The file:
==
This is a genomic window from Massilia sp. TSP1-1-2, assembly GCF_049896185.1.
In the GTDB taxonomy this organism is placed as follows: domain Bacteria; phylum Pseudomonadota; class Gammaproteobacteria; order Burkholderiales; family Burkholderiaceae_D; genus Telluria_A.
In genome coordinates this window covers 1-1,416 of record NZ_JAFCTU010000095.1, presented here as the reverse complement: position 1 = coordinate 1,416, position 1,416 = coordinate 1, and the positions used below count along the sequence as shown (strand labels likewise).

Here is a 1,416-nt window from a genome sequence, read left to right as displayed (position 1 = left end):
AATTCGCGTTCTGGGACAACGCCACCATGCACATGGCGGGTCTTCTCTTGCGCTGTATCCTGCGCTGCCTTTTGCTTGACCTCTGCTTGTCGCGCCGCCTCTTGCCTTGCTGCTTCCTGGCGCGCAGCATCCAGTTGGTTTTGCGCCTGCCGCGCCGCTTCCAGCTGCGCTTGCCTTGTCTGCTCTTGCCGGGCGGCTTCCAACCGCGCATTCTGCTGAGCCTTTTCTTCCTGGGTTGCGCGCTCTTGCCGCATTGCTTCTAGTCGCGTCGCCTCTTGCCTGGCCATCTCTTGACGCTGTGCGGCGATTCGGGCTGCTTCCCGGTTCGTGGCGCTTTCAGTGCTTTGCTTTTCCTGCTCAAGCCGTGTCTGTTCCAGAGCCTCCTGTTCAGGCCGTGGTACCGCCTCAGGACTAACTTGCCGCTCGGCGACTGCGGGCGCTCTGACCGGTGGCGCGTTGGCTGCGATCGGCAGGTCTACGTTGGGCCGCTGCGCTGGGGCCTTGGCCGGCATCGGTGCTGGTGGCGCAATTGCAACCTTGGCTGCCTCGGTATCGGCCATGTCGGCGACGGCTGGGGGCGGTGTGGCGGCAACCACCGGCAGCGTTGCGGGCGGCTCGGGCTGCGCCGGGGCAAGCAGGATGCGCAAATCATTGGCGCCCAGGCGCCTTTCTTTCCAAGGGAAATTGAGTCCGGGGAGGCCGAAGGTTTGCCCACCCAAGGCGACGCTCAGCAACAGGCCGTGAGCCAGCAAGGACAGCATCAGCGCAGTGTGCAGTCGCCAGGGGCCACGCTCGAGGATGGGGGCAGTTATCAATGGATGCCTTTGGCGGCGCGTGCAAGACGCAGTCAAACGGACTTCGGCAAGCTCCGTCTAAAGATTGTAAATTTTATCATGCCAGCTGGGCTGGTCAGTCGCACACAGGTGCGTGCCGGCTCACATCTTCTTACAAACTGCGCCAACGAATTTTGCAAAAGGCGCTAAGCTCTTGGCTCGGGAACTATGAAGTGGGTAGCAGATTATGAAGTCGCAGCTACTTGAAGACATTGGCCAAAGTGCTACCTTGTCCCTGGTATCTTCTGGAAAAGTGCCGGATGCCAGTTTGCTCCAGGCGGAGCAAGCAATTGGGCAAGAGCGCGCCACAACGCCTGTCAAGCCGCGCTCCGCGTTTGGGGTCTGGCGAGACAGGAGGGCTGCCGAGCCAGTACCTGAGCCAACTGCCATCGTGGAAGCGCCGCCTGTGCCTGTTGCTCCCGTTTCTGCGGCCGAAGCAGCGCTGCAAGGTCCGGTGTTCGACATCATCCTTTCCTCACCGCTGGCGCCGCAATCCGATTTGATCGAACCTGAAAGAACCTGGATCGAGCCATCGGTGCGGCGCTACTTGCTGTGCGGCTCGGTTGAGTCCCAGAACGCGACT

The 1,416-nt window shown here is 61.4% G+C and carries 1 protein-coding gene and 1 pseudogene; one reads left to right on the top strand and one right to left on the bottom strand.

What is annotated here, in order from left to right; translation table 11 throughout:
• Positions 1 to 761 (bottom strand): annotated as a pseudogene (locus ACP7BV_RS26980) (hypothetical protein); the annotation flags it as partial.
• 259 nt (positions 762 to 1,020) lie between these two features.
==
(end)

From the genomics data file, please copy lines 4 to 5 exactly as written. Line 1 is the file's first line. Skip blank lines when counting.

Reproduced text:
Here is a 1,416-nt window from a genome sequence, read left to right as displayed (position 1 = left end):
AATTCGCGTTCTGGGACAACGCCACCATGCACATGGCGGGTCTTCTCTTGCGCTGTATCCTGCGCTGCCTTTTGCTTGACCTCTGCTTGTCGCGCCGCCTCTTGCCTTGCTGCTTCCTGGCGCGCAGCATCCAGTTGGTTTTGCGCCTGCCGCGCCGCTTCCAGCTGCGCTTGCCTTGTCTGCTCTTGCCGGGCGGCTTCCAACCGCGCATTCTGCTGAGCCTTTTCTTCCTGGGTTGCGCGCTCTTGCCGCATTGCTTCTAGTCGCGTCGCCTCTTGCCTGGCCATCTCTTGACGCTGTGCGGCGATTCGGGCTGCTTCCCGGTTCGTGGCGCTTTCAGTGCTTTGCTTTTCCTGCTCAAGCCGTGTCTGTTCCAGAGCCTCCTGTTCAGGCCGTGGTACCGCCTCAGGACTAACTTGCCGCTCGGCGACTGCGGGCGCTCTGACCGGTGGCGCGTTGGCTGCGATCGGCAGGTCTACGTTGGGCCGCTGCGCTGGGGCCTTGGCCGGCATCGGTGCTGGTGGCGCAATTGCAACCTTGGCTGCCTCGGTATCGGCCATGTCGGCGACGGCTGGGGGCGGTGTGGCGGCAACCACCGGCAGCGTTGCGGGCGGCTCGGGCTGCGCCGGGGCAAGCAGGATGCGCAAATCATTGGCGCCCAGGCGCCTTTCTTTCCAAGGGAAATTGAGTCCGGGGAGGCCGAAGGTTTGCCCACCCAAGGCGACGCTCAGCAACAGGCCGTGAGCCAGCAAGGACAGCATCAGCGCAGTGTGCAGTCGCCAGGGGCCACGCTCGAGGATGGGGGCAGTTATCAATGGATGCCTTTGGCGGCGCGTGCAAGACGCAGTCAAACGGACTTCGGCAAGCTCCGTCTAAAGATTGTAAATTTTATCATGCCAGCTGGGCTGGTCAGTCGCACACAGGTGCGTGCCGGCTCACATCTTCTTACAAACTGCGCCAACGAATTTTGCAAAAGGCGCTAAGCTCTTGGCTCGGGAACTATGAAGTGGGTAGCAGATTATGAAGTCGCAGCTACTTGAAGACATTGGCCAAAGTGCTACCTTGTCCCTGGTATCTTCTGGAAAAGTGCCGGATGCCAGTTTGCTCCAGGCGGAGCAAGCAATTGGGCAAGAGCGCGCCACAACGCCTGTCAAGCCGCGCTCCGCGTTTGGGGTCTGGCGAGACAGGAGGGCTGCCGAGCCAGTACCTGAGCCAACTGCCATCGTGGAAGCGCCGCCTGTGCCTGTTGCTCCCGTTTCTGCGGCCGAAGCAGCGCTGCAAGGTCCGGTGTTCGACATCATCCTTTCCTCACCGCTGGCGCCGCAATCCGATTTGATCGAACCTGAAAGAACCTGGATCGAGCCATCGGTGCGGCGCTACTTGCTGTGCGGCTCGGTTGAGTCCCAGAACGCGACT